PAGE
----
Recommendations for Managing Cardiovascular Risk in CHIP

To address the increased risk of CVD associated with CHIP, we offer all our patients with CH a consultation with a cardiologist or internal medicine specialist. Currently, there is a lack of data and evidence-based recommendations targeted to decrease CHIP-associated cardiovascular risk. Furthermore, it remains unaccounted for in the traditional cardiovascular risk models, and until such data is available, the preferred management strategy is individualized risk assessment and counseling to generate awareness among patients and mitigating the overall cardiovascular risk by employing guideline-concordant primary and secondary cardiovascular prevention.

We perform a thorough assessment of traditional cardiovascular risk factors, including tobacco use, family history of premature atherosclerosis, hypertension, diabetes mellitus, chronic inflammatory diseases, and dyslipidemia. All patients undergo systolic and diastolic blood pressure measurement, physical examination (including body mass index), and a lipid panel, including LDL, triglycerides, high-density lipoprotein, high-sensitivity C-reactive protein, hemoglobin A1c, and fasting glucose. We calculate ten-year risk and, when appropriate, the lifetime risk of heart disease or stroke using the ASCVD algorithm, and we use this to guide further nonpharmacologic and pharmacologic interventions per the ACC/AHA guidelines. In patients at intermediate risk, a computed tomography–derived coronary artery calcium score is often recommended to assess for subclinical atherosclerotic disease and aid in further risk stratification.

We emphasize the ACC/AHA lifestyle recommendations, specifically to engage in at least 150 minutes of accumulated moderate-intensity aerobic physical activity per week or 75 minutes of vigorous-intensity aerobic physical activity per week (or an equivalent combination of moderate and vigorous activity). We encourage a heart-healthy diet, encouraging the intake of vegetables, fruits, whole grains, low-fat dairy products, poultry, fish, legumes, and nontropical vegetable oils and nuts and the limitation of sweets, sugar-sweetened beverages, and red meat.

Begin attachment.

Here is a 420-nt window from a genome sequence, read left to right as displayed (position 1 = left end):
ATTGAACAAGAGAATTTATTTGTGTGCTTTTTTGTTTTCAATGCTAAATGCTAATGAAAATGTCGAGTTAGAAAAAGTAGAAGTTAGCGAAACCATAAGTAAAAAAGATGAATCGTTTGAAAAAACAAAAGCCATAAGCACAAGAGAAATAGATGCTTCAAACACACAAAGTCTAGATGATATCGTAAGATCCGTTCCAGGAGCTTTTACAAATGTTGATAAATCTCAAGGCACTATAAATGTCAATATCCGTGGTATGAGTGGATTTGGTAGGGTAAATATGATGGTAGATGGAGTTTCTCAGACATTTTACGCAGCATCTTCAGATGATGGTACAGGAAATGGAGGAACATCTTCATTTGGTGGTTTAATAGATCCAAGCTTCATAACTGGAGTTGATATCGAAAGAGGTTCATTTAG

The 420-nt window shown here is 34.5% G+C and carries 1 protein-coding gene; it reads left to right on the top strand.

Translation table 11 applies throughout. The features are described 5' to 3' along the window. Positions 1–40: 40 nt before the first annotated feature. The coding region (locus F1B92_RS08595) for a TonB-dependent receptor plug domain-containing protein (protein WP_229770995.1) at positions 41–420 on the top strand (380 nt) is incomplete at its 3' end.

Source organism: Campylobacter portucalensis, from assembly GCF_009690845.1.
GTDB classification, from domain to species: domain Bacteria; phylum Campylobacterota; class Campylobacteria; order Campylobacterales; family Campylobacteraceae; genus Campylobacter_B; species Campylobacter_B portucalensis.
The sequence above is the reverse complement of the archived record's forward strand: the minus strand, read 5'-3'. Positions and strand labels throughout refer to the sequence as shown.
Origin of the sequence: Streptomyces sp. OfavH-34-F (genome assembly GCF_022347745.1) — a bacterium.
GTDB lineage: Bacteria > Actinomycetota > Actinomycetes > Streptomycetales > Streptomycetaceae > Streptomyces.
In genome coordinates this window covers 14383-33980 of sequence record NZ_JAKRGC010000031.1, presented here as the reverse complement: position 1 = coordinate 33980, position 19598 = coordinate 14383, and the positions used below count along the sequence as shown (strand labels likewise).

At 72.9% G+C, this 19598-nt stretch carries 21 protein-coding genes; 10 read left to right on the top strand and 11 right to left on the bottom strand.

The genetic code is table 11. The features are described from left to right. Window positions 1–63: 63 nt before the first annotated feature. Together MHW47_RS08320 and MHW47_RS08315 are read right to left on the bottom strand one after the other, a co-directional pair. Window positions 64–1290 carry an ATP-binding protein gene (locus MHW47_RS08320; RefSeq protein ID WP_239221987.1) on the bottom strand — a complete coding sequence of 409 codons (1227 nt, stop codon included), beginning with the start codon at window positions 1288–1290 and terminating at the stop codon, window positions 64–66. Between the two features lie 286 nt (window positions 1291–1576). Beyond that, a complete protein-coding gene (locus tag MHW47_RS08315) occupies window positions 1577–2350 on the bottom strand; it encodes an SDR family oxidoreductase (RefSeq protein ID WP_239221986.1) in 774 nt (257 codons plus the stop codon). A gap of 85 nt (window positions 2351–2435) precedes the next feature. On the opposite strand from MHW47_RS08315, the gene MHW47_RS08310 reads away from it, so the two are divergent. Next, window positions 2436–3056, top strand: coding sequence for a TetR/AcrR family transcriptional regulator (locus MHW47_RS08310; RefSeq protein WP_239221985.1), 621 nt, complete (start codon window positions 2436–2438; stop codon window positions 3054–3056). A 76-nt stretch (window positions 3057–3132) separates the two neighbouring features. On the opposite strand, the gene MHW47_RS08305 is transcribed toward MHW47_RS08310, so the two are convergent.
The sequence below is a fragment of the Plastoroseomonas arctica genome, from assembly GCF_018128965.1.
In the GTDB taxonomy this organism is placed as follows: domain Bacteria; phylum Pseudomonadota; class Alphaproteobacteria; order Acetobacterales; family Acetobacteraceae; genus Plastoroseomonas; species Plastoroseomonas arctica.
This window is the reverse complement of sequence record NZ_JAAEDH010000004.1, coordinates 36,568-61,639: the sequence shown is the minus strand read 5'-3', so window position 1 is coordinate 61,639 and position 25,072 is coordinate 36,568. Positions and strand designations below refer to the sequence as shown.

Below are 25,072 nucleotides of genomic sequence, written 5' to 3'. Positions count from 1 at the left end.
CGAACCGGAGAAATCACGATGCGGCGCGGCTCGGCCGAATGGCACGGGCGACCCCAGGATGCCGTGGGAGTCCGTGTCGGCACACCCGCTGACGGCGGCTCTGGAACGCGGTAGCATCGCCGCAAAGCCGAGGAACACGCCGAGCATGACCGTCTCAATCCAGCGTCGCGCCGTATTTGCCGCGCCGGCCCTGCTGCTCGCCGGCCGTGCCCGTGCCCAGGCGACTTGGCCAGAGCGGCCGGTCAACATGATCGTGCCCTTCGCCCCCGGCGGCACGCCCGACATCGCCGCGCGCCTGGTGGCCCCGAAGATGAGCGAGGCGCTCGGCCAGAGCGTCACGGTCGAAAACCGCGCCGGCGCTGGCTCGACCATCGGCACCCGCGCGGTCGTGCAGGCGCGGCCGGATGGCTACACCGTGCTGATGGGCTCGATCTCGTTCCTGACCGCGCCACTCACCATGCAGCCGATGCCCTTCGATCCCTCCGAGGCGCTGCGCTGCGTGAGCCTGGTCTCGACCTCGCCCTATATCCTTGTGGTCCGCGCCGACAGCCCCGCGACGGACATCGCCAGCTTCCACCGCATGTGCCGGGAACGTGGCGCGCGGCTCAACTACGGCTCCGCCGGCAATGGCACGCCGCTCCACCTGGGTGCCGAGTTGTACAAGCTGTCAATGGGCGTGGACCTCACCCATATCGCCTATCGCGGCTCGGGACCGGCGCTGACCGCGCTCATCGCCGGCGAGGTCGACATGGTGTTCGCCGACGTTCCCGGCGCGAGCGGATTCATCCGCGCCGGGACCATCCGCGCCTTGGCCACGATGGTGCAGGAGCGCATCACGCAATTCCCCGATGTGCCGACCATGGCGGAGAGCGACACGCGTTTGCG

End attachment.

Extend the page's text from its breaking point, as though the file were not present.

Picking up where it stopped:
The use of aspirin in primary prevention has come under considerable scrutiny in light of recent clinical trials, and we do not routinely recommend aspirin use in CHIP subjects. The specific role of aspirin in primary prophylaxis in CH is particularly salient in CHIP patients with JAK2 V617F mutations, given their heightened risk of CVD and the established role of aspirin in thromboprophylaxis in myeloproliferative neoplasms. Thus, there is an imperative for clinical studies to address this critical question.

MSK Initiatives to Advance Care and Research

Ross Levine and researchers at MSK were the first to identify the genetic basis of clonal hematopoiesis and its connection to blood cancers in 2012. MSK opened a new clinic for people with clonal hematopoiesis in January 2018, and we continue to monitor hematologic parameters in patients with the abnormality. In addition, given the cardiovascular risk associated with CHIP, we established a novel CHIP-centric preventive cardiology clinic at MSK, as noted; it aims to comprehensively assess and manage these patients.  

Research in the Levine lab at MSK focuses on improving the understanding of the genetic causes of myeloid malignancies. The work includes elucidating and modeling the transformation from stem cells to clonal hematopoiesis and then to myeloid malignancies. 

A new clinical trial at MSK is evaluating the effect of aerobic exercise in patients with clonal hematopoiesis as well as in patients who have a higher risk of harboring circulating tumor DNA — those who have received treatment for stage III or IV breast cancer or stage III colon cancer. Researchers will investigate the impact of walking up to five times weekly for about 300 minutes total per week on biomarkers in the blood. 

More Research Required

There is an urgent need for more research about CHIP and its association with cardiovascular disease. Outstanding questions about CHIP include whether different causal mutations vary in type, presentation, and severity of CVD, and whether common CHIP mutations should receive the standard or different management strategies to lower cardiovascular risk.

Together with our colleagues on the paper, we are hoping to establish a multicenter registry of individuals with CHIP to collect genetic, clinical, and imaging data, and we plan to follow registrants over the long term. We hope that the registry will provide a database for prospective cohort analyses and for recruiting clinical trial participants to test novel interventions.

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Robert Sidlow and Dipti Gupta are supported by a National Institutes of Health/National Cancer Institute Cancer Center Support Grant (P30 CA008748).

Dr. Levine is also supported in part by that grant (P30 CA008748). He has been a member of the supervisory board of Qiagen; has been a scientific adviser to and holds equity interest in Loxo Oncology, Imago, C4 Therapeutics, and IsoPlexis; has received research support from and been a consultant for Celgene and Roche; has received research support from Prelude Therapeutics; has consulted for Incyte, Novartis, Astellas Pharma, MorphoSys, and Janssen; and has received honoraria from Lilly and Amgen for invited lectures and from Gilead Sciences for grant reviews.